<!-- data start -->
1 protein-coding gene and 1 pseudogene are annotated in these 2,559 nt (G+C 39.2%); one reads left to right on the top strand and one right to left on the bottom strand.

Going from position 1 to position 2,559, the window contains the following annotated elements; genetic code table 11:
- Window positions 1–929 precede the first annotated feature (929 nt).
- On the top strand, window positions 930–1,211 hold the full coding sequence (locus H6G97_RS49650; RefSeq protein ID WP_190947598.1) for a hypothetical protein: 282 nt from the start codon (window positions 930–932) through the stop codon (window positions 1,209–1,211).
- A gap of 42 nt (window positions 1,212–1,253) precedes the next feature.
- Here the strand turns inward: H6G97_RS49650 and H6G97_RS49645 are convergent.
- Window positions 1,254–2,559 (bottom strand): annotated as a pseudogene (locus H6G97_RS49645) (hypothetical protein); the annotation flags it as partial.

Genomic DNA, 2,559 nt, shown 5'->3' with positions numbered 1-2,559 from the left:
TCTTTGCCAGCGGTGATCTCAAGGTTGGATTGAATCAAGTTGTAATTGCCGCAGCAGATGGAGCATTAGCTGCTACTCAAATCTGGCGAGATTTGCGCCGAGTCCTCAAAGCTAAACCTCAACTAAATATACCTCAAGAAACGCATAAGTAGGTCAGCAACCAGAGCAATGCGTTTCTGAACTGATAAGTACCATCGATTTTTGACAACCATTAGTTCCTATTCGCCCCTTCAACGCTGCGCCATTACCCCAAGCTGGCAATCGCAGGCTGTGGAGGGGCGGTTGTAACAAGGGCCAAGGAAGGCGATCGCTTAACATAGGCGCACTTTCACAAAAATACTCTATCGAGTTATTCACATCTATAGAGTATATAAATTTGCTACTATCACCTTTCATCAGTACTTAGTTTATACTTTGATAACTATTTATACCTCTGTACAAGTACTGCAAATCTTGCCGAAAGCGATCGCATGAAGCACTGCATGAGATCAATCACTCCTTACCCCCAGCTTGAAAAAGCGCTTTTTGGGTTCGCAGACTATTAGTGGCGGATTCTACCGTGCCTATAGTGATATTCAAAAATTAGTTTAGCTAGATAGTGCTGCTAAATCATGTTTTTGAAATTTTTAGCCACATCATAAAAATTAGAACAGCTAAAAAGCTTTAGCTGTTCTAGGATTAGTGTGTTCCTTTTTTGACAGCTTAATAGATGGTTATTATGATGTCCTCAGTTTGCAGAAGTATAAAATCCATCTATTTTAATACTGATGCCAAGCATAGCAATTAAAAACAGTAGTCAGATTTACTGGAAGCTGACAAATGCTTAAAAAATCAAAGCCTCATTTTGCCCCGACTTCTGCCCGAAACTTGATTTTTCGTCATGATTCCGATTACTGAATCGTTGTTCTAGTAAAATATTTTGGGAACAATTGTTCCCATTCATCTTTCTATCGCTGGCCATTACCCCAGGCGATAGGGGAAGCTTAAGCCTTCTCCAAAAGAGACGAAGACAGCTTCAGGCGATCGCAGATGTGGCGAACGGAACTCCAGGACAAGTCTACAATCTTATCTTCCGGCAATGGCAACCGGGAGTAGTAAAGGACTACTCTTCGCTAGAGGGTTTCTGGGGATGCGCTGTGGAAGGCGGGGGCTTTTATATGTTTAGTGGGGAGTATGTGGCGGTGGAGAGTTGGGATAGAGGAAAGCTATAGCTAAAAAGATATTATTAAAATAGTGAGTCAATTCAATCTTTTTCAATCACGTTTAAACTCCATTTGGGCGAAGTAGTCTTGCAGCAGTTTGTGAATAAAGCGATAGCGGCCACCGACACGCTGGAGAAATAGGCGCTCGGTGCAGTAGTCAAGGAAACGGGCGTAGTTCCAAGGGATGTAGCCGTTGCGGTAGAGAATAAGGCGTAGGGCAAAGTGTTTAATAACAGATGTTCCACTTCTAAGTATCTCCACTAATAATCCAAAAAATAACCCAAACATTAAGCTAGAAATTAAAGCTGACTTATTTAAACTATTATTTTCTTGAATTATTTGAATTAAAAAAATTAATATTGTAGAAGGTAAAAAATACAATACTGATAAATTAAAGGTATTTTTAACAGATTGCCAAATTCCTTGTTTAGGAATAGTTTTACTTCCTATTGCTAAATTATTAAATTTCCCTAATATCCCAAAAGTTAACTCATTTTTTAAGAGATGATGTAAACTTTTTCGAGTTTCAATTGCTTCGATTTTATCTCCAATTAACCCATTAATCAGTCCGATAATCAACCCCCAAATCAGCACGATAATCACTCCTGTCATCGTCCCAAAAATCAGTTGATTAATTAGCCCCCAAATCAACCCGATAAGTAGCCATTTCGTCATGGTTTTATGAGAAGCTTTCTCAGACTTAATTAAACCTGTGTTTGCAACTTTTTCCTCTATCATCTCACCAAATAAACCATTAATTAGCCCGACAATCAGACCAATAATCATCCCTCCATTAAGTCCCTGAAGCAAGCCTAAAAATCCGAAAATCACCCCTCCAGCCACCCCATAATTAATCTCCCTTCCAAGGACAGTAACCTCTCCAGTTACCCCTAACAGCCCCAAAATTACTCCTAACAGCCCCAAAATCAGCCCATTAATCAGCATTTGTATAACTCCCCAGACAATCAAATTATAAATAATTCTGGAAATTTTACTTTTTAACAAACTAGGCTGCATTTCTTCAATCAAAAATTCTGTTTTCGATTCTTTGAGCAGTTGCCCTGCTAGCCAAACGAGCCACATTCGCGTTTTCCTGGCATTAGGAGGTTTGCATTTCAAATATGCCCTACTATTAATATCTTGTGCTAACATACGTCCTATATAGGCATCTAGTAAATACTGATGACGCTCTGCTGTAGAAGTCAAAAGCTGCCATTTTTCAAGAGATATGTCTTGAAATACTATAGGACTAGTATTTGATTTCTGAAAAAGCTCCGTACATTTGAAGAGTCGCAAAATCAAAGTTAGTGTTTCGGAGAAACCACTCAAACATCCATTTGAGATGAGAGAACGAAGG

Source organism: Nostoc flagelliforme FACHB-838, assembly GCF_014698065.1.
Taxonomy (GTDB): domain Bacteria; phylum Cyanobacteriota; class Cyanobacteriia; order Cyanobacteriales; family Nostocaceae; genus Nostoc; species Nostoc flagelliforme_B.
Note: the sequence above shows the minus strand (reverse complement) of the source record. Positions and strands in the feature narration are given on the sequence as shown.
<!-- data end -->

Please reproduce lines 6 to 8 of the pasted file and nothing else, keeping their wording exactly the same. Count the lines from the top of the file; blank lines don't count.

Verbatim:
- Here the strand turns inward: H6G97_RS49650 and H6G97_RS49645 are convergent.
- Window positions 1,254–2,559 (bottom strand): annotated as a pseudogene (locus H6G97_RS49645) (hypothetical protein); the annotation flags it as partial.

Genomic DNA, 2,559 nt, shown 5'->3' with positions numbered 1-2,559 from the left: